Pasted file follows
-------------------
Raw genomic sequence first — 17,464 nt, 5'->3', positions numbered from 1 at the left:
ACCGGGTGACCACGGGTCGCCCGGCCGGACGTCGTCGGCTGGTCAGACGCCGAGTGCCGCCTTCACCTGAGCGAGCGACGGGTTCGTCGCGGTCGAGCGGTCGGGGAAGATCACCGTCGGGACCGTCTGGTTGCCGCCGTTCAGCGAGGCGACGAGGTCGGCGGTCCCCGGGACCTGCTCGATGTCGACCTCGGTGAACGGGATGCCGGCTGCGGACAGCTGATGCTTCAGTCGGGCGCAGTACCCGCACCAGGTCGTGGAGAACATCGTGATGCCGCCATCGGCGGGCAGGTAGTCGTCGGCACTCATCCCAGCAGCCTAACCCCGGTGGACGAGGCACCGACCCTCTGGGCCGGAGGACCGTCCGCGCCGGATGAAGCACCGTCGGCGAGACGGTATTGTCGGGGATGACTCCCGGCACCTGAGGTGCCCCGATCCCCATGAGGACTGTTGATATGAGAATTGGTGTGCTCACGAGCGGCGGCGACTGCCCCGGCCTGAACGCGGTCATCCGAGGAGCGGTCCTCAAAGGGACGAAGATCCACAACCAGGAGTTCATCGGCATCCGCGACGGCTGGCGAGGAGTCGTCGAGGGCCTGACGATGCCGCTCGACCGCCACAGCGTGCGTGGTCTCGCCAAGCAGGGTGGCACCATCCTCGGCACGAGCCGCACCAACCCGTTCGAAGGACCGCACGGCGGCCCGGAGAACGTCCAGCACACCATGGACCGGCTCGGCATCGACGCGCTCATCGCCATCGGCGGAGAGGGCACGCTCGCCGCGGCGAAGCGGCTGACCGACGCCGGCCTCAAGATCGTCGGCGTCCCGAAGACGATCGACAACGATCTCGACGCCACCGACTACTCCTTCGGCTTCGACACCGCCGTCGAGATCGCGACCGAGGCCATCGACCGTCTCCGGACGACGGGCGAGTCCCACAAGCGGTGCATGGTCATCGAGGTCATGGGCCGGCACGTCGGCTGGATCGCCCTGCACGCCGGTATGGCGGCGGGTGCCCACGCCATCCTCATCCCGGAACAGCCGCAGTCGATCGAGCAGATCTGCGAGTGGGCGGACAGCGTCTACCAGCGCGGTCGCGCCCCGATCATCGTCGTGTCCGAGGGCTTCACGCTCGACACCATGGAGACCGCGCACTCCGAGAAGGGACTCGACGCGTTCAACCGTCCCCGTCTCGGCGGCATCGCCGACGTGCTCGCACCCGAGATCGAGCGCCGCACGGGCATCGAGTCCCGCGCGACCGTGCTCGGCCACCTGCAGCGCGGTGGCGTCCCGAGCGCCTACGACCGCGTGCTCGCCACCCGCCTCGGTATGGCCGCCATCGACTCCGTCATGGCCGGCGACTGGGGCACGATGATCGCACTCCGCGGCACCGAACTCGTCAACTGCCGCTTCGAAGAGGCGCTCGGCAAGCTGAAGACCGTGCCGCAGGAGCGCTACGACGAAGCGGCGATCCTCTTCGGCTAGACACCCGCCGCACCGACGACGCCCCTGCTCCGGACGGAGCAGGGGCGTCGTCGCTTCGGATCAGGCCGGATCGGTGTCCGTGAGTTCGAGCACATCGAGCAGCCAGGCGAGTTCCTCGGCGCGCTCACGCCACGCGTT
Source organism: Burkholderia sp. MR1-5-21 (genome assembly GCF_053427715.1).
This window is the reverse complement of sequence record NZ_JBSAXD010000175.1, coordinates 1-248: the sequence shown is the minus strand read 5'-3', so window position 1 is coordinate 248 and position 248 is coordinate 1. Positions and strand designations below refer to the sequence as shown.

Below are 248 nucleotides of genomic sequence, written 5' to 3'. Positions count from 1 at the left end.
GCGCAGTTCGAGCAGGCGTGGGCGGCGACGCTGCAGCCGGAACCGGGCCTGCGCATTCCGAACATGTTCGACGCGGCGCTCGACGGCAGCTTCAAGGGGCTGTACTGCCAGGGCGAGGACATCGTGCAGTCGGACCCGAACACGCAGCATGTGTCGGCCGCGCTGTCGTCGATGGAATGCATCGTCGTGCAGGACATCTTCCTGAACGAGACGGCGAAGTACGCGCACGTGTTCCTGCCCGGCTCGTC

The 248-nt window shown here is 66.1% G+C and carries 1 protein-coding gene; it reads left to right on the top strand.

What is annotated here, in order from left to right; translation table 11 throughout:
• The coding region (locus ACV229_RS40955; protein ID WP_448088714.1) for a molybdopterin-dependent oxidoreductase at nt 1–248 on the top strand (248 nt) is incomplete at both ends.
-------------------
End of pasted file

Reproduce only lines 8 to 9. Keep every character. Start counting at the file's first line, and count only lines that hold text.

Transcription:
What is annotated here, in order from left to right; translation table 11 throughout:
• The coding region (locus ACV229_RS40955; protein ID WP_448088714.1) for a molybdopterin-dependent oxidoreductase at nt 1–248 on the top strand (248 nt) is incomplete at both ends.